Periapical radiograph is frequently used for endodontic diagnosis because of its availability, ease of use, and low radiation exposure, but the absence of three-dimensional data may lead to inaccurate diagnosis.[19],[20] In the present case, the initial diagnosis based on PA radiographs was inaccurate and exposed the patient to unnecessary treatment. These findings indicate the utility of CBCT since it increases the confidence of endodontists to diagnose and plan treatment in complex cases.[21] In the present case, the patient's general dentist initially attributed the recurrent swelling to tooth #22 on the basis of PA radiographs. However, the patient experienced some discomfort during preparation of the access cavity. In my initial examination under weak anesthesia, vital pulp tissue in the access cavity was visible under a dental operating microscope, and the patient showed a response to EPT in tooth #22, but not #23, with no response to cold for both teeth, which could be attributed to the residual effects of anesthesia. Direct pulp capping was selected for the tooth #22. It was chosen due to fake results of pulp test because of anesthesia. Direct pulp capping has a high reported success rate that is not influenced by age (96% in mature teeth over three years),[22] and a survival rate of 90% over a follow-up period of 5 years.[23] However, in the following visit, tooth #23 was diagnosed as necrotic with asymptomatic apical periodontitis, since it showed no response to cold or EPT, while tooth #22 showed a normal response to both. Thus, tooth #23 was the source of the lesion despite its misleading radiographic presentation. The tooth underwent root canal treatment without anesthesia to confirm pulp necrosis; the pulp could be accessed without pain, and no vital tissue was discovered. Subsequently, calcium hydroxide was used as an intracanal medicament for 2 weeks to help prevent the growth of bacteria due to its high pH,[24] after which obturation was performed and the final restoration was placed. However, the patient presented 1.5 years later with recurrent swelling and sinus tract. The periapical radiograph obtained at this follow-up evaluation showed persistent apical lesion and no bone healing. CBCT confirmed the presence of a large apical radiolucency involving multiple teeth. The diameter of the PA radiolucency was more than 10 mm × 10 mm, and it extended toward the nasal floor, indicating its cystic behavior.[16] Lin et al. concluded that while most apical lesions heal after proper root canal treatment, true apical cysts, which show no communication between the cyst and root canal, do not.[17],[18] The endodontic surgery and the histopathology report confirmed the presence of a cyst. Ricucci et al. challenged the concept of bay (pocket) and true apical cysts by showing the absence of histopathological or histobacterial differences between them.[13] They also reported that a true apical cyst could contain bacteria inside the lumen. In the present case, no apical resection or retrofill was performed, since the lesion appeared like a cyst with a large lumen and no granulation tissue during the surgery, in addition; the canal was well-sealed, and the root apex was deeply curetted and cleaned. Similar case reports presented similar results, wherein no apical resection and retrofill were performed and a good healing outcome was obtained in the follow-up assessment.[25],[26] At a follow-up assessment 1.5 years later, the patient reported no pain or symptoms, and radiographic examinations showed good bone healing.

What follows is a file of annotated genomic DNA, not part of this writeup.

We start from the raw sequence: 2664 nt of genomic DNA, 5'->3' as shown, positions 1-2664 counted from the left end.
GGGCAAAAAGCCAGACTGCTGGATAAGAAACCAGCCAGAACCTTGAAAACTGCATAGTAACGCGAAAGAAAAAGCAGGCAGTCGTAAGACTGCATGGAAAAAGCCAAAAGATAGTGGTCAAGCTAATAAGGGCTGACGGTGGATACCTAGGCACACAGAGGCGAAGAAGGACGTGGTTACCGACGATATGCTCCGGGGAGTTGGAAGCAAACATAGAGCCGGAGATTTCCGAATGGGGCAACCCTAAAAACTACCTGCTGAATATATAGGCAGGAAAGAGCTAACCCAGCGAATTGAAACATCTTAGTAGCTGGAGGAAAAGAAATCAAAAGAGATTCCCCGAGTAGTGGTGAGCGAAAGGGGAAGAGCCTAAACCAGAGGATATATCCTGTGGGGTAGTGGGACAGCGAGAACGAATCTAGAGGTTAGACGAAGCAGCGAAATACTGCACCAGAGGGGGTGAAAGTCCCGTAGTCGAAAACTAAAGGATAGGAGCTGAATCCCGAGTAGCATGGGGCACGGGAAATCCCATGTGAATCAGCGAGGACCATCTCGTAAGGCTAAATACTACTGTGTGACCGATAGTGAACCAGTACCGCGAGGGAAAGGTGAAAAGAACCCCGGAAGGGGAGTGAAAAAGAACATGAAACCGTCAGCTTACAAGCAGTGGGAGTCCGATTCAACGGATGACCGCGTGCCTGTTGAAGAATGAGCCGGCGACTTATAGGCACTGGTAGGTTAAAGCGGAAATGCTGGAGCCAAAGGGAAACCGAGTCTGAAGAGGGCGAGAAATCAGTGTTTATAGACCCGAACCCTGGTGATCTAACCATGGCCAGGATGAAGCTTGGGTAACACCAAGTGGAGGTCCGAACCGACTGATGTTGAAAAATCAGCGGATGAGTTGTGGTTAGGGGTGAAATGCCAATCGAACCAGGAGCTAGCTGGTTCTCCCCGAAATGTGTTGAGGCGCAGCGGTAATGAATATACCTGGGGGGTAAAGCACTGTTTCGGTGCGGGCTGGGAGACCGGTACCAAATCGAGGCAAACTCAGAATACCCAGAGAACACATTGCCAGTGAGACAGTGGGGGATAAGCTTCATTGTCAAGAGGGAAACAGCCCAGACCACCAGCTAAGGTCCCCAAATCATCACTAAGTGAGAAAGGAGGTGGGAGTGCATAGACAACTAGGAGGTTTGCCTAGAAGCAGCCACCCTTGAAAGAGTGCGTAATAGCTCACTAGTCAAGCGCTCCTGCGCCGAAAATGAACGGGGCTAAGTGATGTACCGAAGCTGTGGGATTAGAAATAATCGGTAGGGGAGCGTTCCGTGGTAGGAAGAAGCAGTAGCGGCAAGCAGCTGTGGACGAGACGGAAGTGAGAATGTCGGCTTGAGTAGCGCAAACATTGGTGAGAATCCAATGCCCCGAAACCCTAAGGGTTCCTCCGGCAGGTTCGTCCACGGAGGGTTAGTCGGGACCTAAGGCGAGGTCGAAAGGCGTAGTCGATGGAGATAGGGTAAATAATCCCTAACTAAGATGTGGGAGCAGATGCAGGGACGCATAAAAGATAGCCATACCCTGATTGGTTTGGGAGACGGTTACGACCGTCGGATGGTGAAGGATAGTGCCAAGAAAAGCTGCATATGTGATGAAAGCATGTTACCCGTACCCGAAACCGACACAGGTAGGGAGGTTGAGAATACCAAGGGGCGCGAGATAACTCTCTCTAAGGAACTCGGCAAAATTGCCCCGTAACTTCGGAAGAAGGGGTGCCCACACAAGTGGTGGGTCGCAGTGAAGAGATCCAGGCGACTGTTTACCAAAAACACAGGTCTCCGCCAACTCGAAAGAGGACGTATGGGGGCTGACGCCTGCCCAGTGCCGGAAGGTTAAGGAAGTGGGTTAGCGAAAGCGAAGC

A CBCT examination should be routinely performed in endodontic practice to facilitate diagnosis and treatment planning when indicated. However, the use of CBCT may be limited by cost and time considerations.[27]